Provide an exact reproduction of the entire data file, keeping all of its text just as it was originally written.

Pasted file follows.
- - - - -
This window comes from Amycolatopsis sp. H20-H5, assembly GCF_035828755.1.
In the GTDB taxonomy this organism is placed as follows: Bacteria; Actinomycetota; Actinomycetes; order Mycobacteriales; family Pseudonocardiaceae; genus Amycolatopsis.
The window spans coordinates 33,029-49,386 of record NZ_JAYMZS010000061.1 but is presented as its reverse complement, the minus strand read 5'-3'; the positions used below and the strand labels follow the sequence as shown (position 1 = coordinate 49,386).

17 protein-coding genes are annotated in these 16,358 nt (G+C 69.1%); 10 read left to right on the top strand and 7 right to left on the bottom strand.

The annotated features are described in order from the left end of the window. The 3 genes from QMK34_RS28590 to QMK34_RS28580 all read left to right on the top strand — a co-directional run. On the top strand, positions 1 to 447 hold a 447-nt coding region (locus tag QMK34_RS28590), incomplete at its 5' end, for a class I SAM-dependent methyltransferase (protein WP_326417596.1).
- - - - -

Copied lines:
This window comes from Amycolatopsis sp. H20-H5, assembly GCF_035828755.1.
In the GTDB taxonomy this organism is placed as follows: Bacteria; Actinomycetota; Actinomycetes; order Mycobacteriales; family Pseudonocardiaceae; genus Amycolatopsis.
The window spans coordinates 33,029-49,386 of record NZ_JAYMZS010000061.1 but is presented as its reverse complement, the minus strand read 5'-3'; the positions used below and the strand labels follow the sequence as shown (position 1 = coordinate 49,386).

17 protein-coding genes are annotated in these 16,358 nt (G+C 69.1%); 10 read left to right on the top strand and 7 right to left on the bottom strand.

The annotated features are described in order from the left end of the window. The 3 genes from QMK34_RS28590 to QMK34_RS28580 all read left to right on the top strand — a co-directional run. On the top strand, positions 1 to 447 hold a 447-nt coding region (locus tag QMK34_RS28590), incomplete at its 5' end, for a class I SAM-dependent methyltransferase (protein WP_326417596.1).